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The Honolulu Advertiser
Posted on: Monday, July 18, 2005

Leadership Corner: Suzanne Case

Interviewed By Alan Yonan Jr.
Advertiser Staff Writer

Suzanne Case


AGE: 49



Previous position: The Nature Conservancy, Asia/Pacific/ Hawai'i regional counsel



College: Williams College; Stanford University, B.A. in history with honors; J.D., Hastings College of the Law

First job: Washing airplanes for Panorama Air Tours, Honolulu.

Breakthrough job: 1987, Western Regional Counsel, The Nature Conservancy. Handled conservation legal transactions for the Western United States, including Hawai'i, California, Idaho, Nevada, Utah, Colorado and Wyoming.

Little-known fact: I get a particular satisfaction from chain-sawing invasive species on the weekends.

Mentor: My staff — they are remarkably talented, strategic, experienced and dedicated people who provide sound counsel on countless issues.

Major challenges: Invasive species, e-mail volume.

Hobbies: Studying Hawaiian language, 'ukulele, photography, gardening, hiking, snow camping, snorkeling, scuba diving.

Books recently read: "Guns Germs and Steel" by Jared Diamond; "The Rime of the Ancient Mariner" by Samuel Taylor Coleridge; "The Magic Tree House Series" by Mary Pope Osborne; "The Tao Te Ching."

Q: What motivated you to leave the private sector and join the Nature Conservancy?

A: I always wanted to do something good with my life and do something in public service. I'm very drawn to the mission of the Nature Conservancy because I think that native plants and animals are so fundamentally important. So I'm very passionate about our mission. And accomplishing it in Hawai'i — I can't think of a better thing to do with my life than to help the Hawai'i that gave me so much when I was growing up.

Q: You started in the Nature Conservancy's legal department. Did you think then that one day you'd be in senior management?

A: I actually hadn't thought of it. I did the in-house legal work for 14 years with the Nature Conservancy and I loved it. I got to implement conservation transactions all over the Western United States (including Hawai'i) and in the Asia-Pacific region. It was fascinating work. When you're a lawyer, you implement for people. You see where they want to go and you help them get there. I didn't know if those skills would be transferable to a leadership position, but I just love it. I think it draws on a similar kind of skill, a problem-solving skill. You turn your attention to trying to figure out the solution and determine the best direction to take. Once you figure that out, you run the organization in a way that will best implement that strategy.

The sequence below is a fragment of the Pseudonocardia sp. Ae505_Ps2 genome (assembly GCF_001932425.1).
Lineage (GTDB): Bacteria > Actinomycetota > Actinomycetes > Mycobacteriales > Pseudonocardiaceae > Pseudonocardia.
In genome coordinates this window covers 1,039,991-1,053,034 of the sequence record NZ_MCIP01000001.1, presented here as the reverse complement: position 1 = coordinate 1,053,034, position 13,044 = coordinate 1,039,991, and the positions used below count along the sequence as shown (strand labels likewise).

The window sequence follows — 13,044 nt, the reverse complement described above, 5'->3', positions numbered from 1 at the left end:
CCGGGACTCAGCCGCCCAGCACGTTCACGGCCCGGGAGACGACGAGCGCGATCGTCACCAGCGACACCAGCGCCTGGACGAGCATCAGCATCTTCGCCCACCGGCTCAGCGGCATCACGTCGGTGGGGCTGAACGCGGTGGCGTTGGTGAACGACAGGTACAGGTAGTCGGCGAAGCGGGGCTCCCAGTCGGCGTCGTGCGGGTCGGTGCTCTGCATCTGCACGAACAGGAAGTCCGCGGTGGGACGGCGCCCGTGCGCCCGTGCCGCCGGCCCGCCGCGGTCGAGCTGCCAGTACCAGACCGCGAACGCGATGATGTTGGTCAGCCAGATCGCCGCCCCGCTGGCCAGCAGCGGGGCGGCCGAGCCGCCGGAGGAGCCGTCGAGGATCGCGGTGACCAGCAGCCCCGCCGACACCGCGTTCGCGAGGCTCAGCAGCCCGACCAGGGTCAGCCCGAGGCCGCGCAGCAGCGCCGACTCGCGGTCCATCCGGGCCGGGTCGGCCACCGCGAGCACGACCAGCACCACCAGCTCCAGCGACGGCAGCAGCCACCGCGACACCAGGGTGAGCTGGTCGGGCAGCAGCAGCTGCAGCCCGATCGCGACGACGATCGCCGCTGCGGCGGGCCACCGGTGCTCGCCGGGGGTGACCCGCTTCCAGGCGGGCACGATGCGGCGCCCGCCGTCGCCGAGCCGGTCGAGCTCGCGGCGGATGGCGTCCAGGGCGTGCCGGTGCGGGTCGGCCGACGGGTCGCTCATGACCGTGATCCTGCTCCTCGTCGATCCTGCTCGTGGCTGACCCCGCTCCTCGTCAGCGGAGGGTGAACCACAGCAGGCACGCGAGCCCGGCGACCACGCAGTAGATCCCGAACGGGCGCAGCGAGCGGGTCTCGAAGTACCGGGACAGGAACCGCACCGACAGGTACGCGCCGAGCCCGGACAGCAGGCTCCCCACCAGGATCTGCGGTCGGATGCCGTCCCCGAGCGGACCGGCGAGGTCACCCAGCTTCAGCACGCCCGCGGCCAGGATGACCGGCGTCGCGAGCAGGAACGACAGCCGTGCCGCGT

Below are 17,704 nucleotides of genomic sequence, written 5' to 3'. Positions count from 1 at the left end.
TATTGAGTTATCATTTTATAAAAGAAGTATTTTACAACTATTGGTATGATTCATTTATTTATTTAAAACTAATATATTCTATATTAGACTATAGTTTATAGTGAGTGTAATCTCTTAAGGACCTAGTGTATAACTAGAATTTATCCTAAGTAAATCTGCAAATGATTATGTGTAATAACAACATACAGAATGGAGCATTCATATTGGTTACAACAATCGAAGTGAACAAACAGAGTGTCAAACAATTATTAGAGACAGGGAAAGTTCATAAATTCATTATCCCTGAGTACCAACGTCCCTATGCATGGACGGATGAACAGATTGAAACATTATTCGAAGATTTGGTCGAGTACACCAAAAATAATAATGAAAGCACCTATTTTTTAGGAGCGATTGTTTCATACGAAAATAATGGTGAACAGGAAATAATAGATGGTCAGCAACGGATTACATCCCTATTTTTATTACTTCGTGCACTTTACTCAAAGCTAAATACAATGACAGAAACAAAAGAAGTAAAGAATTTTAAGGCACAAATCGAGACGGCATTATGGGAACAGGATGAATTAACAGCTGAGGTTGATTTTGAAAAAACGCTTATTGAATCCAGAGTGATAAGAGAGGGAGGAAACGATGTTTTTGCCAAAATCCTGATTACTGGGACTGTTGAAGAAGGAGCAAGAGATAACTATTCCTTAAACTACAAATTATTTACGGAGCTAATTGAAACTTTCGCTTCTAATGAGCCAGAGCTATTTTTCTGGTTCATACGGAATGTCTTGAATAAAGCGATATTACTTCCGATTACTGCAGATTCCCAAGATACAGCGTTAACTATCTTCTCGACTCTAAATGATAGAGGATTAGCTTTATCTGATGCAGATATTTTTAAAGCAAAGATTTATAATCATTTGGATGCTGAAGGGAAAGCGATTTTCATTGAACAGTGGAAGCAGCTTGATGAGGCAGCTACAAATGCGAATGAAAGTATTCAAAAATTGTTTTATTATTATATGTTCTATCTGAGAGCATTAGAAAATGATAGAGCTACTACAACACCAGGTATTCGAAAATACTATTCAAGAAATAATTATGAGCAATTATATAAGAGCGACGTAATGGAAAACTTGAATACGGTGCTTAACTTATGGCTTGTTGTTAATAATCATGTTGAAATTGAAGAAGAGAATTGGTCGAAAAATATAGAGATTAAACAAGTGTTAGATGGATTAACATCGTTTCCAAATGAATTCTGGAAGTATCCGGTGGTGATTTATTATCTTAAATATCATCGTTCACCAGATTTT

Q: You have several high-profile leaders in your family (brother is Ed Case, U.S. representative; cousin is Steve Case, co-founder of America Online and majority shareholder of Maui Land & Pineapple Co.). Is leadership something that was stressed when you were growing up?

A: I think we grew up with a strong sense of civic duty. So however that is expressed, whether it be public service or private enterprise, it's about taking our community and our world and trying to make it a better place. I think it's a common value we have.

Q: What are some of the differences in managing a nonprofit organization versus a private corporation?

A: A private corporation is fundamentally measured by its profits and how well it does servicing the public in its particular niche. A nonprofit is focused on a mission and our mission is to preserve the plants, animals and natural communities that represent the diversity of life on Earth by protecting the lands and waters they need to survive. So everything we do is focused on accomplishing that mission.

Q: How do you measure success at the Nature Conservancy?

A: It's something we focus on a lot because we want to make sure we're doing the best job that we can. We measure on-the-ground results as best we can, checking periodically to see how the condition of the land that we're managing is doing. We have internal operating measures for our conservation activities — acres saved, acres managed, numbers of invasive species present. The return on investment for our contributors is how well we do our job. So that's why we measure our on-the-ground results. But it's not as easy as measuring profits. A lot of people make that comparison, but it's easier for private corporations to measure their success simply in dollars as opposed (to) nonprofits (which) measure their success in terms of accomplishing their mission.

Q: How does the work of Nature Conservancy in Hawai'i compare with what's done at Mainland chapters?

A: We have about 65 people in Hawai'i. It's a pretty sizable staff because we own and manage 32,000 acres of land here. In many places on the Mainland, the objective is to set aside land to protect it from changes in use. This will often do the trick because the threat is really conversion to another use. But here the threat is invasive species. So once you create a preserve you've only gotten your foot in the door in terms of your responsibility to taking care of that piece or property. So we have a pretty sizable staff that manages our preserves on all the main islands. Invasive species is our biggest challenge. With globalization and the movement of people and cargo around the world in airplanes and ships, we're getting a huge new influx — especially since World War II — of non-native species, some of which turn out to be invasive like miconia and coqui frog. We have a standardized conservation by design process we use to design our conservation work. And that's something that makes us consistent across the organization because its a very well thought out, scientifically based methodology for identifying key areas to protect, determining what the threats are and then strategies to address those threats.

For more information on the Nature Conservancy, visit www.natureconservancy.org.